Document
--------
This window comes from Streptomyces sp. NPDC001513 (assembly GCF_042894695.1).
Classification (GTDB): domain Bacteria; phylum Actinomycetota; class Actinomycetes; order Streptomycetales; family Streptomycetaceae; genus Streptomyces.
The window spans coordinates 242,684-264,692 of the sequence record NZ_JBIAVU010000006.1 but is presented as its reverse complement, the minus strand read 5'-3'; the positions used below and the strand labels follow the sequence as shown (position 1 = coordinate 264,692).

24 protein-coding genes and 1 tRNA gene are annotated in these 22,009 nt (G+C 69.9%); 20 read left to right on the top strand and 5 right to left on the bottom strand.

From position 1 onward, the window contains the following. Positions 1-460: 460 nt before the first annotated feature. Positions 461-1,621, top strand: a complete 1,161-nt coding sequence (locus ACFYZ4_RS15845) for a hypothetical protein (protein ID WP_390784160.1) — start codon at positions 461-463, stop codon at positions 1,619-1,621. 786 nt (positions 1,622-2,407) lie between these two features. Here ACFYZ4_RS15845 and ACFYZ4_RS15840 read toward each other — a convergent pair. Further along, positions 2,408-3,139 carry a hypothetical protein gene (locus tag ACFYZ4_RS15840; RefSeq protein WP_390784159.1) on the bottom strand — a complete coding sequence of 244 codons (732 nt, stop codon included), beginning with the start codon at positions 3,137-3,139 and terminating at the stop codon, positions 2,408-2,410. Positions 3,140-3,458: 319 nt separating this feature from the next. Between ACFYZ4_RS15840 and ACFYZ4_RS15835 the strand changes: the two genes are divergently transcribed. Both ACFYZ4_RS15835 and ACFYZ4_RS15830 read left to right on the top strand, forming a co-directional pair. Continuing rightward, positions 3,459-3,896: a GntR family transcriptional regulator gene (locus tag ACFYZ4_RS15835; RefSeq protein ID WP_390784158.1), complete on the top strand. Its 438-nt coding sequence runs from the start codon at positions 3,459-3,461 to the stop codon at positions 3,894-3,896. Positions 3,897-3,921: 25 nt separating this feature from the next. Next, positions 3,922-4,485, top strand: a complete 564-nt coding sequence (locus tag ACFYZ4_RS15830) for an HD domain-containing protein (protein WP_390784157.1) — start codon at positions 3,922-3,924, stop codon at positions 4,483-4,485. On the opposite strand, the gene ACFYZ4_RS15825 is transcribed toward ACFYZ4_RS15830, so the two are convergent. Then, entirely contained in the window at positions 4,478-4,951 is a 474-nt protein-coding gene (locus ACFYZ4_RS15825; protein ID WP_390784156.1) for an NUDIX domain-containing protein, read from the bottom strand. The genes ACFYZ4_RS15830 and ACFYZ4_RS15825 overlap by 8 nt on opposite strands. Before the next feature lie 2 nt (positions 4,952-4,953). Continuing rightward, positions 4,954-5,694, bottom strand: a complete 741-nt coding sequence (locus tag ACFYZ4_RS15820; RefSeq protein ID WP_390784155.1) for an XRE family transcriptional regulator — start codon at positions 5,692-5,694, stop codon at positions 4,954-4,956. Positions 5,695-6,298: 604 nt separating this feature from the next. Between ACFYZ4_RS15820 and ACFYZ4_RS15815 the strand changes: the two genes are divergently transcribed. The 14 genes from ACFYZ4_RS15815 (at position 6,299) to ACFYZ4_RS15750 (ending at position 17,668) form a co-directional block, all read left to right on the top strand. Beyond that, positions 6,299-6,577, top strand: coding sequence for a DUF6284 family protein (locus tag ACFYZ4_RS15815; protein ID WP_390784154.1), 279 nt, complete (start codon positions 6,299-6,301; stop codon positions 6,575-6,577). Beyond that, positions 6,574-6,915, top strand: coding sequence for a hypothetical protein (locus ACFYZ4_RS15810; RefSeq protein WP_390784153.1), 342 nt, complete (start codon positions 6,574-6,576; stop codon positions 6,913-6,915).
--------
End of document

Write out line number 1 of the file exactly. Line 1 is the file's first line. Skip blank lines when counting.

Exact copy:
This window comes from Streptomyces sp. NPDC001513 (assembly GCF_042894695.1).